Lamb has a mild and slightly gamy flavor. The flavorful and tender cuts are smaller than those of beef or pork. It can be cooked a number of ways, one of which is stuffed and roasted. Lamb is usually served medium rare and popular stuffings are made up of onions, mushrooms, garlic, herbs, spices, fruits and oils. Guest Pit Boss DobieDad shared this recipe with me. I hope you enjoy it as much as I do. ~thirdeye~
In 1991 during a visit to South Australia's Clare Valley Wine Country, DobieDad a regular contributor to The Big Green Egg Forum met an outstanding chef by the name of David Hay, owner of the Thorn Park Country House. Chef Hay gave this recipe for the meat stuffing to DobieDad, who has adapted it for cooking on a Big Green Egg. Here is a wonderful recipe that truly enhances the flavor of lamb.
For starters select a lamb shoulder, remove the bone and trim any large veins of fat. This prepared shoulder weighs around 5 pounds.
The stuffing is very simple. Place the following ingredients into your food processor and pulse until you have a chunky paste.
1 cup Parsley
4-5 cloves garlic
1/3 cup sun dried tomatoes in oil – drained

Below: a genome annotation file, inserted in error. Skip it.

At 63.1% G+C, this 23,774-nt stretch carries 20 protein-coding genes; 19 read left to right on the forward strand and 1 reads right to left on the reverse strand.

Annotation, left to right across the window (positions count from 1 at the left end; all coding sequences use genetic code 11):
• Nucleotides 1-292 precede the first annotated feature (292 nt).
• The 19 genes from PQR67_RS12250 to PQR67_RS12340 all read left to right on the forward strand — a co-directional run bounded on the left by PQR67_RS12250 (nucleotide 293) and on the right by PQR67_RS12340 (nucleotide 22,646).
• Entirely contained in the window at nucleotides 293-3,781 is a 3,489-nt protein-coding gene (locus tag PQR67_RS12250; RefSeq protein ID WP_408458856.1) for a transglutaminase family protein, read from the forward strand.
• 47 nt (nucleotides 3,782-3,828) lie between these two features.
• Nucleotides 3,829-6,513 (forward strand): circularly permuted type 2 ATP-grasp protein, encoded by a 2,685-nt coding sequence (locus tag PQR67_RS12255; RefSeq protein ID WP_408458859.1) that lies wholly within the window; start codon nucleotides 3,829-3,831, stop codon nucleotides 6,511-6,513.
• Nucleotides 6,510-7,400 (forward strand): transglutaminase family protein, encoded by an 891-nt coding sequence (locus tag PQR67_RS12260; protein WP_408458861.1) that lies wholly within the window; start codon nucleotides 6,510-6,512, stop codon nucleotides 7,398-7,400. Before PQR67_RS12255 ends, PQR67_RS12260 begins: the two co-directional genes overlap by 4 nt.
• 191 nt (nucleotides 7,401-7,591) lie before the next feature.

2 tablespoons of capers - salt rinsed off
1 small can of anchovies - remove most of the oil.
Slather the stuffing on the inside of the lamb roast and tie it up.
Two Big Green Eggs are used for this cook, but with a little planning, using one will work. First the roast is seared on a Small Green Egg over a fire that is near nuke temperature. Meanwhile a Large Green Egg has been set up for an indirect cook with roasting temperatures around 350° at the grate.
Following the sear, coat the outside of the seared lamb shoulder roast with the following mixture then move to the Large Green Egg for roasting.
1 cup Dijon mustard
Kosher salt and fresh ground pepper to taste
1 tablespoon each of dried rosemary, thyme and oregano, crushed using a mortar and pestle
Monitor the internal temperature until it is a few degrees below your threshold of doneness. Remove and rest for 15 minutes before slicing.
To those of you who recoil at the thought of an anchovy in any form, do not omit them from this recipe. They serve as a background seasoning and greatly enhance the flavors. If you weren't told anchovies were part of the recipe, you would never know they were in there!
The cooking twine may be burned during the sear and may need replacing before adding the slather.
I might add that the stuffing goes very well in other meats, such as rolled flank steak, etc.
This site contains a collection of techniques for barbecuing, smoking and cooking over fire. The techniques shown here are not the only way or the best way to prepare a certain item. This site is just a starting point and these techniques are a guide to creating your own recipes. Recipes included here come not only from personal experiences, but from many knowledgeable folks kind enough to share their secrets. ~thirdeye~
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